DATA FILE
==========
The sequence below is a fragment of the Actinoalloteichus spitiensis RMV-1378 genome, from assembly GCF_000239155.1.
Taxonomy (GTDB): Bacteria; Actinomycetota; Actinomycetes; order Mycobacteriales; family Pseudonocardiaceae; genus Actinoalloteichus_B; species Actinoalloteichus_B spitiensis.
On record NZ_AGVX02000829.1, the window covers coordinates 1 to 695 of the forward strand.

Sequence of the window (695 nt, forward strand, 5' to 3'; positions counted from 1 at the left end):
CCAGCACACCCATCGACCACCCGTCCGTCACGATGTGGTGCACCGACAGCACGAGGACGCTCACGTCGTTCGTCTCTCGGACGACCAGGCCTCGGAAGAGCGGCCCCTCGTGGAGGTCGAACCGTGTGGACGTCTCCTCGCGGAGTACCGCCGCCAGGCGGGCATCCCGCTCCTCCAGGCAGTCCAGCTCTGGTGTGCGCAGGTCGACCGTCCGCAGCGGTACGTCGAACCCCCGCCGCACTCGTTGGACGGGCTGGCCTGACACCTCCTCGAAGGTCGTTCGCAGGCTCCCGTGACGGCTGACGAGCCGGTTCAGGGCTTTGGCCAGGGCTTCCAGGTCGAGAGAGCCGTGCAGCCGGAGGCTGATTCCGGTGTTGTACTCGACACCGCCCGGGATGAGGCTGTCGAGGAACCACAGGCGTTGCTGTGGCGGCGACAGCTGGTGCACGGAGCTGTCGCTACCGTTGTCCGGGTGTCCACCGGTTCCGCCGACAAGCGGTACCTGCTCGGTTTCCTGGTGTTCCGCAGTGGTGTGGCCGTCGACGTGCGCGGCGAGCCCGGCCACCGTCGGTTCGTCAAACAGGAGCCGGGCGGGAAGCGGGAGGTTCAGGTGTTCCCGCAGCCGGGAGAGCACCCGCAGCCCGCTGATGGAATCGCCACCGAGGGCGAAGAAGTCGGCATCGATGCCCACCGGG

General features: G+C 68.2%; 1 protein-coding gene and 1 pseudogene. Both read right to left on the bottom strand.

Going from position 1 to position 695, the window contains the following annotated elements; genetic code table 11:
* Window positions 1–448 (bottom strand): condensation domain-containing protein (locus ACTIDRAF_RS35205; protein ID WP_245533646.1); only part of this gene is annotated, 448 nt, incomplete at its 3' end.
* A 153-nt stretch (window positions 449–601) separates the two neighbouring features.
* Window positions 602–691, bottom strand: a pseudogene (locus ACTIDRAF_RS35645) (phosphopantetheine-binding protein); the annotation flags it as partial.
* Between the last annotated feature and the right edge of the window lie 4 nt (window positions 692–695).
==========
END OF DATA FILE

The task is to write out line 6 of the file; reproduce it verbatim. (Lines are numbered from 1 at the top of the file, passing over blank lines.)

General features: G+C 68.2%; 1 protein-coding gene and 1 pseudogene. Both read right to left on the bottom strand.